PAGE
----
Adichie is an extraordinarily self-aware thinker and writer, possessing the ability to lambaste society without sneering or patronizing or polemicizing. For her, it seems no great feat to balance high-literary intentions with broad social critique … Many of Adichie’s best observations regard nuances of language. When people are reluctant to say ‘racist,’ they say ‘racially charged.’ The phrase ‘beautiful woman,’ when enunciated in certain tones by certain haughty white women, undoubtedly means ‘ordinary-looking black woman’ … Ifemelu and Obinze represent a new kind of immigrant, ‘raised well fed and watered but mired in dissatisfaction.’ They aren’t fleeing war or starvation but ‘the oppressive lethargy of choicelessness.’
More than race, Americanah is about all the ways people form their identities: what we put on and what we take off, the things we accumulate and those we discard along the way … Those who stand outside are in a good position to look in, and it is Adichie’s remarkable powers of observation that drive this novel. Every detail feels relevant, because they all work as markers of what the novel calls ‘costume’: the mannerisms and affectations that we use to create an image of ourselves in the eyes of others, and even ourselves … It is rare to come upon a novel that genuinely alters one’s view of the world. For me, Americanah was one of those books.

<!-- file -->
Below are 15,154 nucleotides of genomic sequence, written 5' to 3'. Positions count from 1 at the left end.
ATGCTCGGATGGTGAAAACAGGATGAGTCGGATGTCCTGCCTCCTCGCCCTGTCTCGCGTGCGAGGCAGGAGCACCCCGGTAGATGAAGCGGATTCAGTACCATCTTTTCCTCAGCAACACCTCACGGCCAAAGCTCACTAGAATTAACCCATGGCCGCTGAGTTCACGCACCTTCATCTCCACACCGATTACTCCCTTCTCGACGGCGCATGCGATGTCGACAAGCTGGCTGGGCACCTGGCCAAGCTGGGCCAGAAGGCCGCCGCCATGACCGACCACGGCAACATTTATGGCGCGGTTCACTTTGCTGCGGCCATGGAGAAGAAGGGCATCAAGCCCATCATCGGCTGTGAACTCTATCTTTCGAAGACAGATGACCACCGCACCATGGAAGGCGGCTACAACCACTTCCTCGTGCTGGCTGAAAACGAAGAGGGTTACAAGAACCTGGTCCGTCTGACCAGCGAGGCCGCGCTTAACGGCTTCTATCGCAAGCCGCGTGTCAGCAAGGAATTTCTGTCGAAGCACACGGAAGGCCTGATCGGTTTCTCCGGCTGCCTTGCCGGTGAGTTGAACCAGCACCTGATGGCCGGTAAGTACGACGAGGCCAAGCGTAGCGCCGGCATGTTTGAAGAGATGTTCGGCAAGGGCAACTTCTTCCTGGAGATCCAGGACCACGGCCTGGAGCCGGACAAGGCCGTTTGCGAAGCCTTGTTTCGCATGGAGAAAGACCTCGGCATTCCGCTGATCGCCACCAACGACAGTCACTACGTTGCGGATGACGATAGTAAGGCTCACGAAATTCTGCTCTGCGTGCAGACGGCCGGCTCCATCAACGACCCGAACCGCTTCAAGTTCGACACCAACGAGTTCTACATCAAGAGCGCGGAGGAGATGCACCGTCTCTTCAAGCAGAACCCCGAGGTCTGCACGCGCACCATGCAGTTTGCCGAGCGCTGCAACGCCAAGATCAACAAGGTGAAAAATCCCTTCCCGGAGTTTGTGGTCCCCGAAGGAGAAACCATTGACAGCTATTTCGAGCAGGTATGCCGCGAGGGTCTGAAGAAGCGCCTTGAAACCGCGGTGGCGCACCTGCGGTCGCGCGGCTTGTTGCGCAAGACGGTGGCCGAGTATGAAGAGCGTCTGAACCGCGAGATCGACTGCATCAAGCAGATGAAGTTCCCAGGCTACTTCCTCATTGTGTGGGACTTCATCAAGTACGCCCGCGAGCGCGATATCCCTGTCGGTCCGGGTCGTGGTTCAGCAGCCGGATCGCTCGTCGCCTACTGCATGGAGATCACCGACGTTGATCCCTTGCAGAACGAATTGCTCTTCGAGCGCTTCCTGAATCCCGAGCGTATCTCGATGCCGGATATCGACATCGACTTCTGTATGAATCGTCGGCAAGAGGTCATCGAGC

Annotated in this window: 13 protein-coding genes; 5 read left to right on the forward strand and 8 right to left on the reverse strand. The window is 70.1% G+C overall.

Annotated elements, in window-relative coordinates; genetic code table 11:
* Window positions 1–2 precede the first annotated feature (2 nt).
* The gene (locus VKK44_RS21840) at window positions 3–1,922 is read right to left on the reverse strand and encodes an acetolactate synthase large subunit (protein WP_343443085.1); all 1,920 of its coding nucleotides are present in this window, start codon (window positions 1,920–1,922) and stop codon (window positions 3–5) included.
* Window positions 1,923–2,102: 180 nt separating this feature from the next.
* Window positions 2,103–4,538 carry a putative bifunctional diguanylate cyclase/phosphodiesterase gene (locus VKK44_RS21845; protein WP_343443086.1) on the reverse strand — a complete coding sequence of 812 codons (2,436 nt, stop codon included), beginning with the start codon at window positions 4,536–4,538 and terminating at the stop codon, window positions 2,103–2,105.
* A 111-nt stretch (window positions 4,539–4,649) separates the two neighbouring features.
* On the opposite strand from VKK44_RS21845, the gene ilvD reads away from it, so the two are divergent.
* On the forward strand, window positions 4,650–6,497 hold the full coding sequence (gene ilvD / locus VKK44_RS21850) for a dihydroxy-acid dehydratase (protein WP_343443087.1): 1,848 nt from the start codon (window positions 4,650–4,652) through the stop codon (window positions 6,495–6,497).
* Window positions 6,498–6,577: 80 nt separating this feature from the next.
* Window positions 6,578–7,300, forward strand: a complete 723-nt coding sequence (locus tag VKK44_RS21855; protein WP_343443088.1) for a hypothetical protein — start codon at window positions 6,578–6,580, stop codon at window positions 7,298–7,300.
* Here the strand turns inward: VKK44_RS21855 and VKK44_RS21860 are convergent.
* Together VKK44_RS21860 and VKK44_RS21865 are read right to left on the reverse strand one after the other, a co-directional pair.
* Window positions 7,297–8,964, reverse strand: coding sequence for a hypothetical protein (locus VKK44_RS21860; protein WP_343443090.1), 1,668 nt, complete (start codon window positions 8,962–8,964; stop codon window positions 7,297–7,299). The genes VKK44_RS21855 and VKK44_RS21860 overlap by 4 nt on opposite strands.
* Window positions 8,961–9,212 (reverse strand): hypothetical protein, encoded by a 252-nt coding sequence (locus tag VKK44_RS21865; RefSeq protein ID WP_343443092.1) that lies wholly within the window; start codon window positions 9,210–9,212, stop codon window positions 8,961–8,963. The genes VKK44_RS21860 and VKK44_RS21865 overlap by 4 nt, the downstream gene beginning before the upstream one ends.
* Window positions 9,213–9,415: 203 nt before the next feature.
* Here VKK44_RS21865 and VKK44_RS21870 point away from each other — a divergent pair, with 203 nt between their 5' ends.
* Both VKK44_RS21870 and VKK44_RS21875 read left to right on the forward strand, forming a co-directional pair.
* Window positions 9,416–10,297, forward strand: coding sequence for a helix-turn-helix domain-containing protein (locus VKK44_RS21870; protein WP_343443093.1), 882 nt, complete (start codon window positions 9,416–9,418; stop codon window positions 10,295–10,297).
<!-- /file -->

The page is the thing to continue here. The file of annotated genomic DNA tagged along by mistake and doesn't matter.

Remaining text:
Adichie is adept at describing her characters’ descent in dignity for the gambit of upward mobility … Ifemelu’s journey in America is informed by experiences of race that won’t seem new to black Americans, though they’re new to her. As an African, and more specifically, as a Nigerian Igbo, she’s not ‘black’ until she comes here … But beyond race, the book is about the immigrant’s quest: self-invention, which is the American subject. Americanah is unique among the booming canon of immigrant literature of the last generation. Its ultimate concern isn’t the challenge of becoming American or the hyphenation that requires, but the challenge of going back home.